War II. After the mid-1950s, construction of new residential areas south of the Sava river began, resulting in Novi Zagreb (Croatian for New Zagreb), originally called "Južni Zagreb" (Southern Zagreb). The city also expanded westward and eastward, incorporating Dubrava, Podsused, Jarun, Blato and other settlements. The cargo railway hub and the international airport Pleso were built south of the Sava river. The largest industrial zone (Žitnjak) in the south-eastern part of the city represents an extension of the industrial zones on the eastern outskirts of the city, between the Sava and the Prigorje region. Zagreb also hosted the Summer Universiade in 1987.
During the 1991–1995 Croatian War of Independence, it was a scene of some sporadic fighting surrounding its JNA army barracks, but escaped major damage. In May 1995, it was targeted by Serb rocket artillery in two Zagreb rocket attacks which killed seven civilians. An urbanised area connects Zagreb with the surrounding districts of Sesvete, Zaprešić, Samobor
, Dugo Selo and Velika Gorica
; Sesvete was the first and the closest one to become a part of the agglomeration and is already included in the City of Zagreb for administrative purposes.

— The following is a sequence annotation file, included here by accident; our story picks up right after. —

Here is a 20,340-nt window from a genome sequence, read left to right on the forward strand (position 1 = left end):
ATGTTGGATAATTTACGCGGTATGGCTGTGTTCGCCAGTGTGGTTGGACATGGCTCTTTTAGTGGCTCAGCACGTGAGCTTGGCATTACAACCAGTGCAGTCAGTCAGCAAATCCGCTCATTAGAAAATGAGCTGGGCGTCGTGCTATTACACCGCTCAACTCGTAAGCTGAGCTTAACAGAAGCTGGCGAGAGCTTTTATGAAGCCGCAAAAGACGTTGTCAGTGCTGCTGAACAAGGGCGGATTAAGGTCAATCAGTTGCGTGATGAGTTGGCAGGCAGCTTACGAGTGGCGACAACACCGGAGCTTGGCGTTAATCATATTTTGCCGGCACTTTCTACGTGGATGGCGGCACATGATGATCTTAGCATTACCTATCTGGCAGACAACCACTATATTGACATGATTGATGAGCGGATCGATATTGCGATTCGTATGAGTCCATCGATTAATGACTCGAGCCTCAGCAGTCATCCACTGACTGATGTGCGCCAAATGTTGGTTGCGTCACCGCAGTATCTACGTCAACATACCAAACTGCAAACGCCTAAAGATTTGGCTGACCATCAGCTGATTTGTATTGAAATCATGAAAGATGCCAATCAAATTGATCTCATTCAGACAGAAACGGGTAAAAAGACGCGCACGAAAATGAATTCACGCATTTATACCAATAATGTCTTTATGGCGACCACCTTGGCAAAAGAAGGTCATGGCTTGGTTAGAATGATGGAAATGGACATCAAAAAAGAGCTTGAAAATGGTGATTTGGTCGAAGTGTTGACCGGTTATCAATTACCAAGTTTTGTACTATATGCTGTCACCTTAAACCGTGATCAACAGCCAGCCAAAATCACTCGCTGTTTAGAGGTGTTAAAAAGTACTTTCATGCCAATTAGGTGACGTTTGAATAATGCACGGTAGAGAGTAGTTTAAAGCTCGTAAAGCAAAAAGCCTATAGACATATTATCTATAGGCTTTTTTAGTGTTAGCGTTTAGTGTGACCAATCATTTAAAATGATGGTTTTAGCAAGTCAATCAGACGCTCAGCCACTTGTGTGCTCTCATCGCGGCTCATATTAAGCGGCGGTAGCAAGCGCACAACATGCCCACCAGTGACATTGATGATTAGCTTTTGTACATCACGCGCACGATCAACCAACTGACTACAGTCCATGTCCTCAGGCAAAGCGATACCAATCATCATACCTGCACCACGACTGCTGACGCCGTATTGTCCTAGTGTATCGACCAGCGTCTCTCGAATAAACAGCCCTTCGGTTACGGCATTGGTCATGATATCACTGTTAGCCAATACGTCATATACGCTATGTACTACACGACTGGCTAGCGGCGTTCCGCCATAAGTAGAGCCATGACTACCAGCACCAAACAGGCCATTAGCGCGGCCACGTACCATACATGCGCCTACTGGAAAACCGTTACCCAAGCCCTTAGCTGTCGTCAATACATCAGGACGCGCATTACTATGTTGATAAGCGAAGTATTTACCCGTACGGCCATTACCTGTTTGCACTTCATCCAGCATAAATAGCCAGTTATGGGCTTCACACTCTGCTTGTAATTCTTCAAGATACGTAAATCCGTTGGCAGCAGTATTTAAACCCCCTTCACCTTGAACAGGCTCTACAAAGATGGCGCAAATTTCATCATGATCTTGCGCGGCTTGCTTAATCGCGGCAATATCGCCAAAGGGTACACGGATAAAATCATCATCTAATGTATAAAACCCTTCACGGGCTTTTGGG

The most important historical high-rise constructions are Neboder on Ban Jelačić Square, Cibona Tower (1987) and Zagrepčanka (1976) on Savska Street, Mamutica in Travno (Novi Zagreb - istok district, built in 1974) and Zagreb TV Tower on Sljeme (built in 1973).[according to whom?] In the 2000s, the city council approved a new plan that allowed for the many recent high-rise buildings in Zagreb, such as the Almeria Tower, Eurotower, HOTO Tower, Zagrebtower and the recently completed Sky Office Tower.
In Novi Zagreb, the neighbourhoods of Blato and Lanište expanded significantly, including the Zagreb Arena and the adjoining business centre. Due to a long-standing restriction that forbade the construction of 10-story or higher buildings, most of Zagreb's high-rise buildings date from the 1970s and 1980s and new apartment buildings on the outskirts of the city are usually 4-8 floors tall. Exceptions to the restriction have been made in recent years, such as permitting the construction of high-rise buildings in Lanište or Kajzerica.